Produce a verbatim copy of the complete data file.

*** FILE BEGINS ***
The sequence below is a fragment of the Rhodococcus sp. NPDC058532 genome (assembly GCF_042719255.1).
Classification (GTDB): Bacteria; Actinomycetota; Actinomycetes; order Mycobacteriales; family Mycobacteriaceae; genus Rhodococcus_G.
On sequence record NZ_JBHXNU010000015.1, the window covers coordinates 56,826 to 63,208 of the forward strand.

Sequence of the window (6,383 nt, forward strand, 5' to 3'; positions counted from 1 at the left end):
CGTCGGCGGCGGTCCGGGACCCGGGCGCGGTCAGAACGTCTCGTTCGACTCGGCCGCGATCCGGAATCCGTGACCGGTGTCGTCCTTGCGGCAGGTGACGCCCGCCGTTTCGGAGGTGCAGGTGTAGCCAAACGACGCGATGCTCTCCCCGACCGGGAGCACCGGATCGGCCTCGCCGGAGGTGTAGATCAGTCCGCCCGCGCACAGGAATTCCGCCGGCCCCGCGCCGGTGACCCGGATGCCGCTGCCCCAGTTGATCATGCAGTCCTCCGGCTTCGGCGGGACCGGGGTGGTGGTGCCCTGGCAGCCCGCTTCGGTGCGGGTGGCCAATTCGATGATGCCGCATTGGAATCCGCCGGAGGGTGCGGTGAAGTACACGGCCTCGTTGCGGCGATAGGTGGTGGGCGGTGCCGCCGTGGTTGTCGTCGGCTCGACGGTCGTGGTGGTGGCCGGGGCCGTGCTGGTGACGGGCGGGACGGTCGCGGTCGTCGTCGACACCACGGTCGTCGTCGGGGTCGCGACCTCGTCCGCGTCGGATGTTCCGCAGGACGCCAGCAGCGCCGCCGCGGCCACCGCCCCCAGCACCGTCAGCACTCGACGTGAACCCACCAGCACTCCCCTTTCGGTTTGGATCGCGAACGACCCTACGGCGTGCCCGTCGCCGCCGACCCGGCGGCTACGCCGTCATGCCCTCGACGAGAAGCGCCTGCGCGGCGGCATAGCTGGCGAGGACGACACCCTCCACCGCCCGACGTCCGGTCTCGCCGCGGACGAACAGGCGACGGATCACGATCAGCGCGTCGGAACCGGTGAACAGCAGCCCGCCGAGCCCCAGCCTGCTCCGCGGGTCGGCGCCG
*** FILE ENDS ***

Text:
The sequence below is a fragment of the Rhodococcus sp. NPDC058532 genome (assembly GCF_042719255.1).
Classification (GTDB): Bacteria; Actinomycetota; Actinomycetes; order Mycobacteriales; family Mycobacteriaceae; genus Rhodococcus_G.
On sequence record NZ_JBHXNU010000015.1, the window covers coordinates 56,826 to 63,208 of the forward strand.

Sequence of the window (6,383 nt, forward strand, 5' to 3'; positions counted from 1 at the left end):
CGTCGGCGGCGGTCCGGGACCCGGGCGCGGTCAGAACGTCTCGTTCGACTCGGCCGCGATCCGGAATCCGTGACCGGTGTCGTCCTTGCGGCAGGTGACGCCCGCCGTTTCGGAGGTGCAGGTGTAGCCAAACGACGCGATGCTCTCCCCGACCGGGAGCACCGGATCGGCCTCGCCGGAGGTGTAGATCAGTCCGCCCGCGCACAGGAATTCCGCCGGCCCCGCGCCGGTGACCCGGATGCCGCTGCCCCAGTTGATCATGCAGTCCTCCGGCTTCGGCGGGACCGGGGTGGTGGTGCCCTGGCAGCCCGCTTCGGTGCGGGTGGCCAATTCGATGATGCCGCATTGGAATCCGCCGGAGGGTGCGGTGAAGTACACGGCCTCGTTGCGGCGATAGGTGGTGGGCGGTGCCGCCGTGGTTGTCGTCGGCTCGACGGTCGTGGTGGTGGCCGGGGCCGTGCTGGTGACGGGCGGGACGGTCGCGGTCGTCGTCGACACCACGGTCGTCGTCGGGGTCGCGACCTCGTCCGCGTCGGATGTTCCGCAGGACGCCAGCAGCGCCGCCGCGGCCACCGCCCCCAGCACCGTCAGCACTCGACGTGAACCCACCAGCACTCCCCTTTCGGTTTGGATCGCGAACGACCCTACGGCGTGCCCGTCGCCGCCGACCCGGCGGCTACGCCGTCATGCCCTCGACGAGAAGCGCCTGCGCGGCGGCATAGCTGGCGAGGACGACACCCTCCACCGCCCGACGTCCGGTCTCGCCGCGGACGAACAGGCGACGGATCACGATCAGCGCGTCGGAACCGGTGAACAGCAGCCCGCCGAGCCCCAGCCTGCTCCGCGGGTCGGCGCCG